How Germany Has Led the Way on COVID-19 Testing
May 02 2020 Read 6439 Times
The COVID-19 pandemic has tested the competency of healthcare systems around the world and Germany has emerged as one of the top performers. Since the coronavirus outbreak was declared a pandemic by the world Health Organisation (WHO) on March 11, Germany has confirmed more than 164,000 cases of COVID-19. While the infection curve was steep the death rate has been significantly lower than other European countries, with Germany reporting just over 6700 fatalities.
Low death rate thanks to intense testing
The death rate is around 4%, significantly lower than neighbouring countries such as France which has confirmed around 130,000 cases and reported more than 24,500 deaths. Experts say the low death rates in Germany are a result of intense testing, with domestic laboratories conducting up to 160,000 tests per week. In comparisons, countries like Britain carry out just 10,000 tests per day. With access to more tests Germany can identify COVID-19 carriers and prevent them from spreading the disease. Intense testing also allows the German healthcare system to identify COVID-19 patients earlier and offer early treatment.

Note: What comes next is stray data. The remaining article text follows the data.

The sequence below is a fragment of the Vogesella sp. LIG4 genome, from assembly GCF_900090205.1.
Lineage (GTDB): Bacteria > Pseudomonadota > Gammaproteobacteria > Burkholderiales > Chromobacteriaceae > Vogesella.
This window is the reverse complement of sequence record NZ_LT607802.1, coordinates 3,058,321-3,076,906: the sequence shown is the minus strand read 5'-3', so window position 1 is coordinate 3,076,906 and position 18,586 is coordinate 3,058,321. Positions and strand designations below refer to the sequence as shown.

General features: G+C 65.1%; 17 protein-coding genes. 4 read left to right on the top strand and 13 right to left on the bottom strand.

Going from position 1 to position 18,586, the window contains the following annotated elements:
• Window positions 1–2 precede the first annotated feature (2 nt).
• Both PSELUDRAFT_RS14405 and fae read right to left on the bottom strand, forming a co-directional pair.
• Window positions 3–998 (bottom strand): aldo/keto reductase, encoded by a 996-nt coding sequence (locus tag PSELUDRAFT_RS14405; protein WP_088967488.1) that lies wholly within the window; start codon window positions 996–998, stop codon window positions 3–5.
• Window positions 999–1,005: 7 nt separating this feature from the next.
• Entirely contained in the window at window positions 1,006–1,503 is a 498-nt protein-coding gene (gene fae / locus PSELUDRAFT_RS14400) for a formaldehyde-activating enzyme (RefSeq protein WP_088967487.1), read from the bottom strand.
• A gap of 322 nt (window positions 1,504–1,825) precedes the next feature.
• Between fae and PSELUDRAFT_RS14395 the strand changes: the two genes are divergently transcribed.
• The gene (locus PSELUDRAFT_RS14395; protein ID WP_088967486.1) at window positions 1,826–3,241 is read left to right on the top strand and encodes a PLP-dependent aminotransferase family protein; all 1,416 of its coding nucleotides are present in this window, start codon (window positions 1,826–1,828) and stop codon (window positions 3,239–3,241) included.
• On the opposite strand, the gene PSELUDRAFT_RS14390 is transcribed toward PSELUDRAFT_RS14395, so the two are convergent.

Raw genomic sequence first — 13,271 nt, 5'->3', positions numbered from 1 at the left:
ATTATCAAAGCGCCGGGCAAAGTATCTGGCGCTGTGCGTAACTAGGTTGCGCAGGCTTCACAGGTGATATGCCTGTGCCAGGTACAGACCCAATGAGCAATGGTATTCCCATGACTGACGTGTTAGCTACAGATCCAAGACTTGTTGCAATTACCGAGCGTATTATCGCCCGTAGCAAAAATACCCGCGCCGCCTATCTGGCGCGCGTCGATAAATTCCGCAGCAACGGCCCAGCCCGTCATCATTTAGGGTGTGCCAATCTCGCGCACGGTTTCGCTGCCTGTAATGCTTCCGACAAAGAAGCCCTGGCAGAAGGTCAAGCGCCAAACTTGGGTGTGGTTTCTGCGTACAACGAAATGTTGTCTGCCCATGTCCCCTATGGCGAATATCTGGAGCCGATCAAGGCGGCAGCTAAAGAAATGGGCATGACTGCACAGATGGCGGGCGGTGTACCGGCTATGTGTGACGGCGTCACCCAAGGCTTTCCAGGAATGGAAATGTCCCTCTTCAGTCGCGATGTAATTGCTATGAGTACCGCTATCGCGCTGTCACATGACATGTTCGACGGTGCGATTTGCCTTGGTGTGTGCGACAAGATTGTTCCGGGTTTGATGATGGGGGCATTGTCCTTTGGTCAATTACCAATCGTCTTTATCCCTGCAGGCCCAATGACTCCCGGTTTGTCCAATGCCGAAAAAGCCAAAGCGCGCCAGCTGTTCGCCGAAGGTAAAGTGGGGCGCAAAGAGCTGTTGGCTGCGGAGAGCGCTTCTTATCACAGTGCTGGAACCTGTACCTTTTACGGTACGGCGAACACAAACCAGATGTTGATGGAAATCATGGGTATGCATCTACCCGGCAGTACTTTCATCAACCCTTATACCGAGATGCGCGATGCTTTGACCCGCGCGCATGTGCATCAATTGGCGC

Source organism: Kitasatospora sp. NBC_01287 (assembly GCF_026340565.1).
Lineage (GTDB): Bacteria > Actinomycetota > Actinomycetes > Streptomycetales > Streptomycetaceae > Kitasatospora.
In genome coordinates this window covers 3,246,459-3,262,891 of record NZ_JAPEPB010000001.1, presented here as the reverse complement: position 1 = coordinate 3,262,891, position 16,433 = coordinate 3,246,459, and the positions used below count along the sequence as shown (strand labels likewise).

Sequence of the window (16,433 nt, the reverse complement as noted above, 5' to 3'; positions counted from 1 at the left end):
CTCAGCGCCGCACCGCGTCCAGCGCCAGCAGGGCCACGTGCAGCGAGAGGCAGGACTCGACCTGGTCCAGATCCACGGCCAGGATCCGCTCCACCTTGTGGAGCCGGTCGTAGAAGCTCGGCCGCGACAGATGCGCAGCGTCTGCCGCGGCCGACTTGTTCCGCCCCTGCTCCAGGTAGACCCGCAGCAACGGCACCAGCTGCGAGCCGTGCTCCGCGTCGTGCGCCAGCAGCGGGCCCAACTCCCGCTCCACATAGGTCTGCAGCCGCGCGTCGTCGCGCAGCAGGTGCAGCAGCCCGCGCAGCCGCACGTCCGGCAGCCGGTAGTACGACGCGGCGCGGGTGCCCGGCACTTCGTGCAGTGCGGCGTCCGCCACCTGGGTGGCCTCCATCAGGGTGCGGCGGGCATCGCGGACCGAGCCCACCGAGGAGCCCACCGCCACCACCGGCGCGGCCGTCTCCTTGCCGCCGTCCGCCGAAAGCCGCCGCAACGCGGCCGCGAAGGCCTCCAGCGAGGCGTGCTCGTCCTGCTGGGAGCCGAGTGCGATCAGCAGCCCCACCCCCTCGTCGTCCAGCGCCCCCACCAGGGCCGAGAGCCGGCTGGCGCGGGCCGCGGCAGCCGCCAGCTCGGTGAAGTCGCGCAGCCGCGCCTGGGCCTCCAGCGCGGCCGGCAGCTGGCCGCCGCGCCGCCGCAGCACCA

Germany mobilises up to 300 laboratories
One of the key drivers behind Germany's low death rate is the proactive development of a test for the novel coronavirus. It was later adopted by the WHO and distributed around the world on a mass scale, but not before Germany had already accumulated a large stockpile of kits. Since February, up to 300 German laboratories have been commissioned to manufacture the tests, empowering Germany with the scope to carry out high-intensity testing.
The country built on its success with a contract with German-based engineering and technology company Bosch. In just six weeks, the company's medical engineers developed a rapid, fully automated molecular diagnostic test to detect COVID-19 in just 2.5 hours.
"The special feature of the Bosch test is that it offers differential diagnosis, which saves doctors the additional time needed for further tests," says president of Bosch Healthcare Solutions GmbH, Marc Meier. "It also provides them with a reliable diagnosis quickly so they can then begin suitable treatment faster."
Activating the 'epidemic strategy'
The capacity to mobilise German laboratories on such a large scale was thanks to a pre-existing 'epidemic strategy' outlining costs and funding. This allowed Germany to rapidly manufacture kits and test up to 160,000 people per week. Germany's health insurance system has also won praise, with every citizen enjoying unrestricted access to medical facilities and treatment. While Germany has not eradicated the coronavirus, the country has won praise for its swift and efficient reaction to the pandemic.
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